Friday, October 28, 2011

Regaining Weight after Dieting: Pounds versus Body Fat

A new study, published in the New England Journal of Medicine, deals with a frustrating situation familiar to many dieters:  regaining weight afterward, sometimes with additional pounds as well.  A year after losing weight subjects in the study reported being as hungry as they had been immediately after losing the weight and hungrier than they had been before they started the diet.

I have been on many diets and been through this cycle many times.  During the past ten years, though, I’ve had more success at keeping the weight off.   In 1998 I had my body fat percentage measured at our local Y; it was 38, well into the too-fat category.  After that I started working to reduce body fat as well as weight and to improve muscle strength.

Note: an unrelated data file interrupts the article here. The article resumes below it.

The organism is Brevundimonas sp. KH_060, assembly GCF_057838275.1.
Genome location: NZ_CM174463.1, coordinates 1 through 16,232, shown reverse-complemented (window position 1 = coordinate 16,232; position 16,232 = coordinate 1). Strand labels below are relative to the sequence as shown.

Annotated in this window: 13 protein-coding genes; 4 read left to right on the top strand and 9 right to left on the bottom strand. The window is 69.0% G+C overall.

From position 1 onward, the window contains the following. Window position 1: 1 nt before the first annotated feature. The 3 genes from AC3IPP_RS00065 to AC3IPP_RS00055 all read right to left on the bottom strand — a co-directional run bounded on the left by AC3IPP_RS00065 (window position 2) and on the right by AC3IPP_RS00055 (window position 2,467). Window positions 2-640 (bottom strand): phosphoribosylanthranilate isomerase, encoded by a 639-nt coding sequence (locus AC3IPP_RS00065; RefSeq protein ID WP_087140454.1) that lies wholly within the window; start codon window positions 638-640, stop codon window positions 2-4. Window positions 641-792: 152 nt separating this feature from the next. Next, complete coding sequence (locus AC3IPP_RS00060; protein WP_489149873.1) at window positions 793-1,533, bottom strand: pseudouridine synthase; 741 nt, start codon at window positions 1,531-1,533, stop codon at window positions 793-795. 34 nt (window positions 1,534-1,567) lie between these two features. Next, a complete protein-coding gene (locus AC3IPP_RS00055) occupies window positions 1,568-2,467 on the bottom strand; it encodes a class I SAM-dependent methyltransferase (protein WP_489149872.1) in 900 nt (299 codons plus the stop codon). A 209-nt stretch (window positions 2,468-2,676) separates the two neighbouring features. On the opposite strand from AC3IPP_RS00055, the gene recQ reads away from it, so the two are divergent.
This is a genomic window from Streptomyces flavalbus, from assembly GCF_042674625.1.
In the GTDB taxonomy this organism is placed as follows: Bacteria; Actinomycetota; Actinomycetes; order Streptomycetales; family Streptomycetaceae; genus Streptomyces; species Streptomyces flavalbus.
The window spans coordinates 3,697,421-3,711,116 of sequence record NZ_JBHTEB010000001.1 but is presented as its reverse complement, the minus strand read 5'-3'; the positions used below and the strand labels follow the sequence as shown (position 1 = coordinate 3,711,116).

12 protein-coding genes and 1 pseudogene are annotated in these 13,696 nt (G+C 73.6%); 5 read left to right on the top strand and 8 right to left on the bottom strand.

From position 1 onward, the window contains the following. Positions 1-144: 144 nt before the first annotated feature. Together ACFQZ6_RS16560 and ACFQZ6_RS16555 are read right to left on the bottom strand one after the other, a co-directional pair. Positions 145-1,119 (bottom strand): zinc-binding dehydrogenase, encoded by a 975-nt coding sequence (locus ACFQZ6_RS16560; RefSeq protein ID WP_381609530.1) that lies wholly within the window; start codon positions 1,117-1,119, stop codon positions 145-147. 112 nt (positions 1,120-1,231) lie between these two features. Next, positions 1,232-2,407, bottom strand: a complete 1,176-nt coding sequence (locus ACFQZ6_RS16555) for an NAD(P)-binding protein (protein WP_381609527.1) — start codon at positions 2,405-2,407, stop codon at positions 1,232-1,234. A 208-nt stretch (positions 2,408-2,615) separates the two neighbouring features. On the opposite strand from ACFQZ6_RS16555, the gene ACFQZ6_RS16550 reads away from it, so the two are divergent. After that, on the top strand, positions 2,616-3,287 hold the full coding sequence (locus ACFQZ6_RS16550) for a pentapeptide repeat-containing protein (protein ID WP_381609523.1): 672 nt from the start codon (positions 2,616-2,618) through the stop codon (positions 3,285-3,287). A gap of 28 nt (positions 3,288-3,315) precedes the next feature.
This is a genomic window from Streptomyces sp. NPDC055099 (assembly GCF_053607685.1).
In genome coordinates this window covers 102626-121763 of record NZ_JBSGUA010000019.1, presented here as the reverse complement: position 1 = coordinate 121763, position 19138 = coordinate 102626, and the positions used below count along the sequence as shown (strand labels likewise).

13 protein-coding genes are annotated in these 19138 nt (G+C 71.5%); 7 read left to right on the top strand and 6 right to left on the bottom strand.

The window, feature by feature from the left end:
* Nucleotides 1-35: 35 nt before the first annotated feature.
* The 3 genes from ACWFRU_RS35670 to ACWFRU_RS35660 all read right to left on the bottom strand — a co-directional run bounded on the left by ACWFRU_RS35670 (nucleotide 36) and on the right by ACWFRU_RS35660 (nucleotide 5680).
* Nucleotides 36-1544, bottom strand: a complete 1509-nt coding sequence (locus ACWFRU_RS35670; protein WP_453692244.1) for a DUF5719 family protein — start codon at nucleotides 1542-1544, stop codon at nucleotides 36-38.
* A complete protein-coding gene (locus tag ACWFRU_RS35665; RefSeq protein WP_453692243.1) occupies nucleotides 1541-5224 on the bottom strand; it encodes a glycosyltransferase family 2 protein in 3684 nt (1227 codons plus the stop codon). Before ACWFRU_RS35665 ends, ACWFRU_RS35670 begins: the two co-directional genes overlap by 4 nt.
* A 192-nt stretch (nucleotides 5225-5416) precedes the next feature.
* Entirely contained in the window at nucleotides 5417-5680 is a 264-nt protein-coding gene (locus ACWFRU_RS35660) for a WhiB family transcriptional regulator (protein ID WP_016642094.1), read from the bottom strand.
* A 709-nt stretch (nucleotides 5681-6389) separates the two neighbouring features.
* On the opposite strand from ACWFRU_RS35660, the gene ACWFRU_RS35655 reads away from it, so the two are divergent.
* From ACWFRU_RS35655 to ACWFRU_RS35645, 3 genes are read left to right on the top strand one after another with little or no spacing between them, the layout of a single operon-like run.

When my body fat percentage got down into the mid-20’s an interesting thing happened.  I found that I was not getting hungry as often but when I finally did, it really hurt instead of just being mildly uncomfortable the way it had been before.  I started carrying protein bars around in case of emergency. I am now wondering whether there is something about losing weight without losing body fat that sets you up to regain. 

In order to burn fat I have to do cardio and lift weights at a fairly intense level; walking doesn’t work for me.  To strengthen my muscles for these workouts I started taking a protein supplements and proteolytic enzymes.  Stronger muscles and harder workouts burn both calories and fat, helping the entire process along. 

Why aren’t researchers on obesity paying more attention to body fat?

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